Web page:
To the rose-colored glasses set, all the "good" data we've been seeing lately is proof that economic recovery is at hand. But is that really the case?
Take the decline in initial and continuing jobless claims that has taken place over the past several months. In theory, that's a sign that the worst may be over as far as unemployment is concerned.
There's more to it than that, however. For one thing, the number of people claiming emergency unemployment benefits has surged nearly 500 percent since November of last year.
Moreover, the claims data fails to account for those who have exhausted their benefits, or who are ineligible because they still have one of the two or more low-paying jobs they need to survive.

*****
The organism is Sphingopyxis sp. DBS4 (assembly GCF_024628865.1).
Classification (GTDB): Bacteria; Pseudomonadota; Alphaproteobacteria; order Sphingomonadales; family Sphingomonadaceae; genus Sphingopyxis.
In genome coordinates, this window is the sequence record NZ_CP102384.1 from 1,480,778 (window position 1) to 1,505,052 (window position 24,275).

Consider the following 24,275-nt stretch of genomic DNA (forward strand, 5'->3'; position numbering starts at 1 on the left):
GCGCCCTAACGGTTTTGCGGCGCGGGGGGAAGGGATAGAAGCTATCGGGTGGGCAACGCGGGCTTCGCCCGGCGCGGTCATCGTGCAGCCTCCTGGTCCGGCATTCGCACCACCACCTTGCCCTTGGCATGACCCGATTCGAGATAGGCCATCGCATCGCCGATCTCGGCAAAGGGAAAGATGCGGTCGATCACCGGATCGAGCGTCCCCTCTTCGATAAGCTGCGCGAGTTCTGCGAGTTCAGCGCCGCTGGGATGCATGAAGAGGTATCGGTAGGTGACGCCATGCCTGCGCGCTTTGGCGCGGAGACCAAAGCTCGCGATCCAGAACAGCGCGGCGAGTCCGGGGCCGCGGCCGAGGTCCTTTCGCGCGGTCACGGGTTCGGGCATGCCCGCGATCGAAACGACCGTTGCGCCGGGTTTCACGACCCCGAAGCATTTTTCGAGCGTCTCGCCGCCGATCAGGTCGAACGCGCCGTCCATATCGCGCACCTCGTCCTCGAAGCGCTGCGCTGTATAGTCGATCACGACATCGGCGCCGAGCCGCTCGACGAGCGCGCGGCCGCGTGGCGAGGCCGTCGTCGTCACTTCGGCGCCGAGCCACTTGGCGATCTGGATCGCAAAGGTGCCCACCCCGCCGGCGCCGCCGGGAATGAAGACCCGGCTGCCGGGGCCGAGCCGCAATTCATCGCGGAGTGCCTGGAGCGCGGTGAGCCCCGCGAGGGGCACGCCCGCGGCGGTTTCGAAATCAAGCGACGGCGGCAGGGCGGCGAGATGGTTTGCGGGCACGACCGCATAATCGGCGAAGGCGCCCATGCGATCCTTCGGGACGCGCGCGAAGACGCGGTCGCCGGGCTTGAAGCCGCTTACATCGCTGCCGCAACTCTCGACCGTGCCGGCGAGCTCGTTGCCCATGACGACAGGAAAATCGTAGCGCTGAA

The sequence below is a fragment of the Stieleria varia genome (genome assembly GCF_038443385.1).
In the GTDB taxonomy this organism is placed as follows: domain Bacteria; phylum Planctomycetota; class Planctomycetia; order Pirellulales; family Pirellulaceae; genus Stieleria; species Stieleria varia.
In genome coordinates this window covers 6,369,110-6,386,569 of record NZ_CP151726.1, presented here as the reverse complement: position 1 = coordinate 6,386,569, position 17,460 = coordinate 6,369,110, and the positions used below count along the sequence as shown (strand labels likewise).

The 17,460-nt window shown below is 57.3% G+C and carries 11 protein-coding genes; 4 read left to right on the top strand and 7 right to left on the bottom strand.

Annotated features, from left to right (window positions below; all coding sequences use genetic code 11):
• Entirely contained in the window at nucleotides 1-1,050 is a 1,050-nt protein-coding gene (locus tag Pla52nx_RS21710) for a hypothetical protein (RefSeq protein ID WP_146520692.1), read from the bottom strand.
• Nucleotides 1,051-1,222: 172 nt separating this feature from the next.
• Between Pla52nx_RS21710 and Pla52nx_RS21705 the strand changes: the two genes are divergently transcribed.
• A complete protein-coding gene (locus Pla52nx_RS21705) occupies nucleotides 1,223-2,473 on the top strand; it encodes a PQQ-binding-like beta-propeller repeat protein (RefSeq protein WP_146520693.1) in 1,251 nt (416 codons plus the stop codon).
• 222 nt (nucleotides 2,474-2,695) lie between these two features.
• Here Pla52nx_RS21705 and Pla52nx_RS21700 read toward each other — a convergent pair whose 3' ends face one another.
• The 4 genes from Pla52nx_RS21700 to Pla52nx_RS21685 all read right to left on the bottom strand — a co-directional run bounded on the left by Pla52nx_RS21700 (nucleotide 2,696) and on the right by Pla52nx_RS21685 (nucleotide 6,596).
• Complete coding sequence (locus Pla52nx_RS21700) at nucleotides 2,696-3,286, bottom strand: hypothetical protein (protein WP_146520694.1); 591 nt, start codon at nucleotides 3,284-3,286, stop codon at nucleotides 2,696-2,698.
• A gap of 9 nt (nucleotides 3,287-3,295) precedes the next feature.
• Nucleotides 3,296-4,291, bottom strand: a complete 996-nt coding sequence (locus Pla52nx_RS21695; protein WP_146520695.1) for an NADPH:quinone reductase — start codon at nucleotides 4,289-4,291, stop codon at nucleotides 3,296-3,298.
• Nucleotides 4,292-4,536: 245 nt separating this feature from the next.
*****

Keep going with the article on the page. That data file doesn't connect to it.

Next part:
The same can be said for other statistics that suggest the economy is stabilizing or even improving. In "Housing 'Shadow Inventory' Rises," The Economic Populist points to one example:
It was only last week that the real estate industry was celebrating the good news.
The number of home listings within 27 major U.S. metropolitan areas slipped 2.42 percent in November 2009, compared to a month prior, and is down 27.64 percent compared to a year ago, according to a monthly report of homes listed for sale on Multiple Listing Services (MLS) in the markets surveyed by ZipRealty, a national real estate brokerage.
Fewer homes for sale means the supply and demand dynamics have turned up, which means that the housing market is bottoming, right?
Not so fast.